It were unjust to censure the proprietors of land, however, for retaining and exercising, as they do, a right whose foundations have not been inquired into, and whose extent no one has ever yet controverted. It is the situation in which they find themselves placed that prompts their conduct; nor can they readily conceive either the injustice or the detriment which the public suffers, by permitting such rights to be exercised. On the other hand, the farmers and cultivators have no clear perception of the injustice and oppression which they suffer. They feel indeed, and they complain, but do not understand, or dare not consider steadily, from what cause their grievances take their rise. The oppressive rights of the one order, and the patient submission of the other, have grown up together insensibly from remote ages, in which the present state of human affairs could not have been foreseen. ... Read the entire essay
Henry George: The Land Question (1881)
What I want to impress upon those who may read this book is this:
The land question is nowhere a mere local question; it is a universal question. It involves the great problem of the distribution of wealth, which is everywhere forcing itself upon attention.
It cannot be settled by measures which in their nature can have but local application. It can be settled only by measures which in their nature will apply everywhere.
It cannot be settled by half-way measures. It can be settled only by the acknowledgment of equal rights to land. Upon this basis it can be settled easily and permanently.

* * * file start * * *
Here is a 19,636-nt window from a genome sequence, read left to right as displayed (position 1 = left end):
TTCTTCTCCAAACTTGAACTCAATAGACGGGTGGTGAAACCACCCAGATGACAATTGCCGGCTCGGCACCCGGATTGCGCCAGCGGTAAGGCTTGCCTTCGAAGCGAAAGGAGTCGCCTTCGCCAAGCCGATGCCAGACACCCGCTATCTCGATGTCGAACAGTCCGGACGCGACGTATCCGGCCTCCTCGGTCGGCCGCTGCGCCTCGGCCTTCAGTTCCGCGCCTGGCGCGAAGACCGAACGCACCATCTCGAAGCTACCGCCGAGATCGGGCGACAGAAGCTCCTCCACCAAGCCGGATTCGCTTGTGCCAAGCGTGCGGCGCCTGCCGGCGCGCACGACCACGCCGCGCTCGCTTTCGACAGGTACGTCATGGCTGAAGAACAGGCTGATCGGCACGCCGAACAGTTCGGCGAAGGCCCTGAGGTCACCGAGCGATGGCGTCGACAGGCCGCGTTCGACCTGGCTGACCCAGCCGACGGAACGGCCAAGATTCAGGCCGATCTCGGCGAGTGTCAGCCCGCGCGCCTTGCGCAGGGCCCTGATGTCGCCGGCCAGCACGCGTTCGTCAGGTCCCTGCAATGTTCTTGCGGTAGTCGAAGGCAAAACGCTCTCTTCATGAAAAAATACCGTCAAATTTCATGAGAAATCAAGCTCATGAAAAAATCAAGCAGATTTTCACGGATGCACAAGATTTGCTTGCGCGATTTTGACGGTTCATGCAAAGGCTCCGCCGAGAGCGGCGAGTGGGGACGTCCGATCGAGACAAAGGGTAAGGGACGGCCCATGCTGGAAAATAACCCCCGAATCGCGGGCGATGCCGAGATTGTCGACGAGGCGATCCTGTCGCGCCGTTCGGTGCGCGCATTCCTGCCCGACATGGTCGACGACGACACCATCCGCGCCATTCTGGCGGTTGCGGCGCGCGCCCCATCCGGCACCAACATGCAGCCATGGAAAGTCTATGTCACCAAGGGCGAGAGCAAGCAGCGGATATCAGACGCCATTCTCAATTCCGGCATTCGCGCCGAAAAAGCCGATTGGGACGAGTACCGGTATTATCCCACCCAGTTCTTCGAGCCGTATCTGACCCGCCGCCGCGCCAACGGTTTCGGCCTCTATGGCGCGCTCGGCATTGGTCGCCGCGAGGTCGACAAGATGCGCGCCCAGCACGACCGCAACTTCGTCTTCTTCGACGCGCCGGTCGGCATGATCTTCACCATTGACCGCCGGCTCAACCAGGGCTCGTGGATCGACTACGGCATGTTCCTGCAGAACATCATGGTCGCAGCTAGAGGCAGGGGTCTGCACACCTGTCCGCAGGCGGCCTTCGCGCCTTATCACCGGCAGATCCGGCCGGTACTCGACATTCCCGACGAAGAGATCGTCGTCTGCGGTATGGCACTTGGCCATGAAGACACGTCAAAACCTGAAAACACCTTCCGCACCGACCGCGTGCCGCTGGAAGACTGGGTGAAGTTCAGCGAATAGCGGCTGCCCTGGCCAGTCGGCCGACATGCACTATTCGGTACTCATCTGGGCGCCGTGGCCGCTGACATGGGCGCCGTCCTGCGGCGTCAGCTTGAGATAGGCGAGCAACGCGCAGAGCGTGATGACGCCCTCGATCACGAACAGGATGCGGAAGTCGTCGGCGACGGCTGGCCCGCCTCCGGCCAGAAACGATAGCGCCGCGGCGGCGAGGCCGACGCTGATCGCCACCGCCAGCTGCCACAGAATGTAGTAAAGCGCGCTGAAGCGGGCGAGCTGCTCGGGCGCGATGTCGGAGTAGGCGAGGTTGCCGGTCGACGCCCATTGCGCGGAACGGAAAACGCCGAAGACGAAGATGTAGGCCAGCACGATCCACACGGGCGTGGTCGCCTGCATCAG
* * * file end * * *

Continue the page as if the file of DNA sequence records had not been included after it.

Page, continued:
If the Irish reformers take this ground, they will make their fight the common fight of all the peoples; they will concentrate strength and divide opposition. They will turn the flank of the system that oppresses them, and awake the struggle in its very intrenchments. They will rouse against it a force that is like the force of rising tides.
What I urge the men of Ireland to do is to proclaim, without limitation or evasion, that the land, of natural right, is the common property of the whole people, and to propose practical measures which will recognize this right in all countries as well as in Ireland.
What I urge the Land Leagues of the United States to do is to announce this great principle as of universal application; to give their movement a reference to America as well as to Ireland; to broaden and deepen and strengthen it by making it a movement for the regeneration of the world – a movement which shall concentrate and give shape to aspirations that are stirring among all nations.